Deepening drought in Mexico’s north a threat to jobs, tourism
SANTIAGO, Mexico — Restaurant owner Leticia Rodríguez celebrated the construction late last year of a new lakeside boulevard in this northern Mexico town that she hoped would draw more people to her business. But now with La Boca reservoir nearly empty, tourists have stopped coming to boat, water ski or just eat a meal.
Rodríguez had to let go most of her staff in April and now runs the restaurant with her husband and children.
A deepening drought in northern Mexico is not only making everyday life challenging for residents, but also in some cases is threatening their livelihoods.
“The only hope is that it rains,” Rodríguez said. “That even the tail of a hurricane arrives so that the reservoir can recover, because that is what is killing us the most.”
Last week, Mexico’s National Water Commission Hey Dudes Shoes declared a drought emergency allowing the government to take steps to guarantee the water supply. The country’s Drought Monitor placed almost half the country — nearly all of the north and central regions — in drought conditions.
The drought is related to the weather event known as La Niña, whose effects have intensified with climate change. La Niña is a natural and cyclical cooling of parts of the equatorial Pacific that changes weather patterns worldwide. In some areas like northern Mexico and the U.S. southwest, that has meant increased drought.
The drying up of Santiago’s reservoir is not the only problem for the industrial hub of Monterrey, about 22 miles (35 kilometers) to the north.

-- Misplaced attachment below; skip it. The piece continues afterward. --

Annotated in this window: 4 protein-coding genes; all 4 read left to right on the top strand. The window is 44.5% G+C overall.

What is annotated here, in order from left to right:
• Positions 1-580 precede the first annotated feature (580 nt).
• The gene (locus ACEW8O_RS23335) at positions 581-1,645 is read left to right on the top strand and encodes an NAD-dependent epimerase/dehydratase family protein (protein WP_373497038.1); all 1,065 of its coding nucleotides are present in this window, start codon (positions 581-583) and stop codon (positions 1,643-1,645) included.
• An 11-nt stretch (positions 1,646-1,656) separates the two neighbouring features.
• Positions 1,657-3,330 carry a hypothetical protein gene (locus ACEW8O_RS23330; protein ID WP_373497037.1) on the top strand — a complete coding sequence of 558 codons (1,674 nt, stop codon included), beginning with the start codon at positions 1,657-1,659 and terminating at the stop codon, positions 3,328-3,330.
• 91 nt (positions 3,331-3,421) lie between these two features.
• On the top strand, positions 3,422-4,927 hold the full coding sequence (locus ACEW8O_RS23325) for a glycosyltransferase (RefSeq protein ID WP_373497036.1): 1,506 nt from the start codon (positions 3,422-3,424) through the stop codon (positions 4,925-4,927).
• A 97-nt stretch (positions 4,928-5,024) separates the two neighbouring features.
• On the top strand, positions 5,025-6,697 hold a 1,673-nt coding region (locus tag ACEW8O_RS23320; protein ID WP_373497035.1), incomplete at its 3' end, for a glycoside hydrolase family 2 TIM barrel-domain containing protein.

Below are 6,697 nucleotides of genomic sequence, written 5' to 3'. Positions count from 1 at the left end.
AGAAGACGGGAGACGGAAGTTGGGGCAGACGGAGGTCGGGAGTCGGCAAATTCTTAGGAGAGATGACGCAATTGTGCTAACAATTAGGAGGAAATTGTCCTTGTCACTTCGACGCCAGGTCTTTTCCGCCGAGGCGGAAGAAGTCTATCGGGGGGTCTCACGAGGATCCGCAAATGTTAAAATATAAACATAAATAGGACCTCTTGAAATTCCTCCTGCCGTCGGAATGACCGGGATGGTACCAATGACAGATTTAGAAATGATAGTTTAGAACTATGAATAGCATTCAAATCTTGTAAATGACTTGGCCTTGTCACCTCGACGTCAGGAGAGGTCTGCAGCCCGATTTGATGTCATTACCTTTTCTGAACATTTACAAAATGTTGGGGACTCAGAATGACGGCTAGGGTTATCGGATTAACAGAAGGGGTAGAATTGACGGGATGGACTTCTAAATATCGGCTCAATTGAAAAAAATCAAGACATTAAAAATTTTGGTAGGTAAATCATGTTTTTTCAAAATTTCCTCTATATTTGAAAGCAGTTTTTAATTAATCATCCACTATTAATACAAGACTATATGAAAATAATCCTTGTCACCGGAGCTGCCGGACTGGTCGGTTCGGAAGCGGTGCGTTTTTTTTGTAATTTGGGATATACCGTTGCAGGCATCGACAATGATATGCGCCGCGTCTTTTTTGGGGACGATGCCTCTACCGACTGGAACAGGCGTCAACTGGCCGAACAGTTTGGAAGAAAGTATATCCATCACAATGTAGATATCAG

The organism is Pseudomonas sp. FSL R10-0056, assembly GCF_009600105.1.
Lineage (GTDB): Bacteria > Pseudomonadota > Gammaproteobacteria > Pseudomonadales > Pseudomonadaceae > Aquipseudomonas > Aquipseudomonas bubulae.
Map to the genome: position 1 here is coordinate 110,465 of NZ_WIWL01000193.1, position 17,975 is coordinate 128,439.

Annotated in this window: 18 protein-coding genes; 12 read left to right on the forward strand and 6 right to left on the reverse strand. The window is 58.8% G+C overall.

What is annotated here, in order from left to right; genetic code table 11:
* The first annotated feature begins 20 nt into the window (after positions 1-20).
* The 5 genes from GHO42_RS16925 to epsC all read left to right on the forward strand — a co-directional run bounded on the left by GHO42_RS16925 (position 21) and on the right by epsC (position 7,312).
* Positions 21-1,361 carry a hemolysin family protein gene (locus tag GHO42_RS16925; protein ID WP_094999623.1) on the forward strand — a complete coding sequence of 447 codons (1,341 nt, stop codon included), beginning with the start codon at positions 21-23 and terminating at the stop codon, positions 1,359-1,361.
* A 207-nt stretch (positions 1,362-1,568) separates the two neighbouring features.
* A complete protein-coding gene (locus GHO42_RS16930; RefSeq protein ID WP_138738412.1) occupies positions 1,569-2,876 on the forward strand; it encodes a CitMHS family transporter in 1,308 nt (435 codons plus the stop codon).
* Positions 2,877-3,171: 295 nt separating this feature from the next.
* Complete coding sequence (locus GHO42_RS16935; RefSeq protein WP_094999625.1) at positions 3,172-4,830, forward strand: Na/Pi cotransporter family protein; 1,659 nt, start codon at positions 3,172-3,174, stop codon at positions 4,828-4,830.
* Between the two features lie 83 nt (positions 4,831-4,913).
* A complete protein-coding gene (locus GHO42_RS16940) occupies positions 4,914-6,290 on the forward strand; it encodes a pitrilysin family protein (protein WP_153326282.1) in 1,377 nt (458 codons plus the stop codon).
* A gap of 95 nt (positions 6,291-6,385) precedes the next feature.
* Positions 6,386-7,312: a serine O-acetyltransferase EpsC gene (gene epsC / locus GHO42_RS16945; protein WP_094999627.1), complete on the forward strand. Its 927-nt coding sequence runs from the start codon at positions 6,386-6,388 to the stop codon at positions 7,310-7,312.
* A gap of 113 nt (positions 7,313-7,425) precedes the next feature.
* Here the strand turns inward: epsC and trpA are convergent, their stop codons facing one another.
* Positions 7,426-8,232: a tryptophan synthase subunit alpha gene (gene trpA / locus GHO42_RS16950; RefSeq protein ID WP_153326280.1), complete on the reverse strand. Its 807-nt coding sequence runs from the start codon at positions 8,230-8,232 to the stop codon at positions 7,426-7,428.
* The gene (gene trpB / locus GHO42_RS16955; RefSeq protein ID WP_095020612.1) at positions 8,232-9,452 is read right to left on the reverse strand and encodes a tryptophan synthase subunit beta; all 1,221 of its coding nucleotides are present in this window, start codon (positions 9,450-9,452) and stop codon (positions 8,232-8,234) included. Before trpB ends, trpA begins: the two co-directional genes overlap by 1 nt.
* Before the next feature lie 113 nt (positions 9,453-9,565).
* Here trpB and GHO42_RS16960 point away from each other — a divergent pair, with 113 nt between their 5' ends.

Another reservoir that feeds the city, Cerro Prieto is at less than half of 1% of its capacity — basically empty — leaving a third reservoir called El Cuchillo, which is 46% full, said Juan Ignacio Barragán, director general of the Monterrey Water and Sewer Services.
In normal conditions, 60% of the city’s water comes from the reservoirs and the remainder from deep and shallow wells and subterranean water capturing tunnels.
In the next two weeks, Barragán said the city plans to Steve Madden Shoes expand the use of tankers to deliver water to more outlying neighborhoods.
To mitigate the worsening situation, Nuevo Leon state’s industrial and agricultural sectors agreed to cede a significant amount of their water rights to the state. Even so, experts say the next few weeks will be critical. If the usual arrival of rains in late August are delayed, water restrictions in the city will have to be extended.
Aldo Iván Ramírez, a professor in Monterrey Technological University’s engineering school, said that while Monterrey’s situation is worrisome — it accounts for 12% of Mexico’s GDP — “it is much worse in other localities of the country.”